Joint Property Might Not Be Subject to Probate
Whether or not your joint property needs to go through the probate process depends on exactly what its type of ownership is. There are three different types of joint ownership of property, including the following:
- Tenancy in common. In this type of ownership, two or more people own a piece of property. Each owner is entitled to a full possession of the entire property, and can sell his or her interest in the property without the other cotenants having to consent to it. At the time of his or her death, the tenant may leave interest in this property to a beneficiary. This interest is then subject to probate.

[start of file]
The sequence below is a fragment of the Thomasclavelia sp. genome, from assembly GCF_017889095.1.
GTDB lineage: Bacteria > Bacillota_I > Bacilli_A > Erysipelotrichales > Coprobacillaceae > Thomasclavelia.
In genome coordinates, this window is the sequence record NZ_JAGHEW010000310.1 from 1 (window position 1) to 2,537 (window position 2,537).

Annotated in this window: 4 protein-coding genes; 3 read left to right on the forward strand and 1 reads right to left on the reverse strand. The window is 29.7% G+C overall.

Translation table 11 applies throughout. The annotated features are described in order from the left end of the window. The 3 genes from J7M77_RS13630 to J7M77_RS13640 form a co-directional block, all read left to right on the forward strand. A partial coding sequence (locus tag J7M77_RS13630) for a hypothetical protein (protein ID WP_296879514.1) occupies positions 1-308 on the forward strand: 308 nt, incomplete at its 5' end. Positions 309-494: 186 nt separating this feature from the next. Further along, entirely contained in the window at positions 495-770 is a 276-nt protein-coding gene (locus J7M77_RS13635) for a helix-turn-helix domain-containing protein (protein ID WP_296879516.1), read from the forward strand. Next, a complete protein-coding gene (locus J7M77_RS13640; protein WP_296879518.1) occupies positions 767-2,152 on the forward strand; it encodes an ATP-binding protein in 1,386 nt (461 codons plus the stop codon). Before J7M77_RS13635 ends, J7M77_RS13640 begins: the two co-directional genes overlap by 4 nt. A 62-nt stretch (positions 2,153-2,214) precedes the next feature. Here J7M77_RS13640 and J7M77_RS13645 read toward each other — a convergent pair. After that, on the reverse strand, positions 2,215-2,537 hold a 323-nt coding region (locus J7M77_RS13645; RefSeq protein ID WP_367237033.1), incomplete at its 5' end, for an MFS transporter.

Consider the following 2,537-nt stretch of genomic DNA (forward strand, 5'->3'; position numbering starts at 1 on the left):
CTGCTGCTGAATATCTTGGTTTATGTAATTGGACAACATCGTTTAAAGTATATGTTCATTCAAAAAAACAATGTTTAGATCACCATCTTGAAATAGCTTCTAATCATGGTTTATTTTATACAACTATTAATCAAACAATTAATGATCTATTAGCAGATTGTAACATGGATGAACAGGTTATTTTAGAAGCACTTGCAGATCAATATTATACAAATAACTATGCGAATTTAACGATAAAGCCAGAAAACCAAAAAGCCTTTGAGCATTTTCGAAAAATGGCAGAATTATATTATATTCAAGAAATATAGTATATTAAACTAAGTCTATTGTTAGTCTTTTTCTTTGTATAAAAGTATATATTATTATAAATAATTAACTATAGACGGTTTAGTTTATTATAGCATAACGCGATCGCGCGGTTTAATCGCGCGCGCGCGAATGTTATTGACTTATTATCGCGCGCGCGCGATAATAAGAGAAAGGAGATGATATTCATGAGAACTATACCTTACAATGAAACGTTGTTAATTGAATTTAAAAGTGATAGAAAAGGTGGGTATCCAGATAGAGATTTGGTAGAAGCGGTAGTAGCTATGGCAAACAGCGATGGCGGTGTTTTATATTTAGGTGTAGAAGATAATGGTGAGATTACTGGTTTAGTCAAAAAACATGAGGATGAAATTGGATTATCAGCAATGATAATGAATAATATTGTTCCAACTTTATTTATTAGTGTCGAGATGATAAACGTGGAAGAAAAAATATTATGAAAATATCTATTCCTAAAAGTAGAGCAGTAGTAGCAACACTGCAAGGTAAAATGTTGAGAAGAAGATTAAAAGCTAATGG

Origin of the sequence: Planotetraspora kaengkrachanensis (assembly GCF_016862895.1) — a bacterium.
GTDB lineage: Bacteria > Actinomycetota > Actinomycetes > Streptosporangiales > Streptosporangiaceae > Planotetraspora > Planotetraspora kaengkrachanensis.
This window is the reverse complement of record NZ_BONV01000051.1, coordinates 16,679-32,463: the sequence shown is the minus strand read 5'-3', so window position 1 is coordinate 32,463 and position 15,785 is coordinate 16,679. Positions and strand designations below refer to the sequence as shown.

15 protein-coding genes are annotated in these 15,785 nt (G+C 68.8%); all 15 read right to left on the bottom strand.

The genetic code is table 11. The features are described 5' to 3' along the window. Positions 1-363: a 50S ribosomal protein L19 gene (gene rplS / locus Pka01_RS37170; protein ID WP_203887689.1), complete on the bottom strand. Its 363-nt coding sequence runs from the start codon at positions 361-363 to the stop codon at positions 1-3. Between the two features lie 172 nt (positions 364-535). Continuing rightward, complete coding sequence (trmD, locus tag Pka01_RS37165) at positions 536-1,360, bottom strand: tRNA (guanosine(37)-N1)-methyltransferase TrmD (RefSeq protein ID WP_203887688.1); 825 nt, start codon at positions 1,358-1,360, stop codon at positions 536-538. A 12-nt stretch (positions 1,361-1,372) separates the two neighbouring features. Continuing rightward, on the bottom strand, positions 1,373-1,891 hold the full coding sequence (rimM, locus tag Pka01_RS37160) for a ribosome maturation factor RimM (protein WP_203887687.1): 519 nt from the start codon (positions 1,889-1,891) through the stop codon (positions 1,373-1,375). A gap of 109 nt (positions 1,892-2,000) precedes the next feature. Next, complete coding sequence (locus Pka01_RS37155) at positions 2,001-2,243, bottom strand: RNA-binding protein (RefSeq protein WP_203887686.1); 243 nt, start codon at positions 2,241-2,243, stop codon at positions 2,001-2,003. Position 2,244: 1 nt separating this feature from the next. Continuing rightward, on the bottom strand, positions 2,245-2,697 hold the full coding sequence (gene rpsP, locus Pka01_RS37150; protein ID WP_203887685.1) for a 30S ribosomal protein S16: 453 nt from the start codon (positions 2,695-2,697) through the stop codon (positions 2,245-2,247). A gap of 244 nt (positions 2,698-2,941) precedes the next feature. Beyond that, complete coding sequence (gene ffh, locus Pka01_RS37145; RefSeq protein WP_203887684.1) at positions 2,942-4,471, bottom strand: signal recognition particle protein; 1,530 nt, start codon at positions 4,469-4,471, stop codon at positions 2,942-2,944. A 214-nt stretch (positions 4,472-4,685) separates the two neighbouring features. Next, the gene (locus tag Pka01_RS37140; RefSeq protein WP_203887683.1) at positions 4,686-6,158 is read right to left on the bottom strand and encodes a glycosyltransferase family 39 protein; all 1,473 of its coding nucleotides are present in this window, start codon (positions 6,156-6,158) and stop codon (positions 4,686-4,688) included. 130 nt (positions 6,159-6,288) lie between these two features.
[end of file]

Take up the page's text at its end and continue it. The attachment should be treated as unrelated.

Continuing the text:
- Joint tenancy with right of survivorship. In this type of ownership, two or more people own an undivided interest in a property. Joint tenants have what’s known as the right to survivorship, which means if any of the joint tenants were to die, the others would then acquire his or her interest in the property. Any property held in this manner is not subject to the probate process.
- Tenancy by the entirety. In this type of ownership, spouses own the property together. Each spouse inherits the other’s share of the property upon a death, and both own the entire property as a marital unit. This type of property does not go through the probate process.
To learn more about different types of joint ownership and whether your property is subject to the probate process, contact the experienced Florida estate planning attorneys at the Charles Law Offices.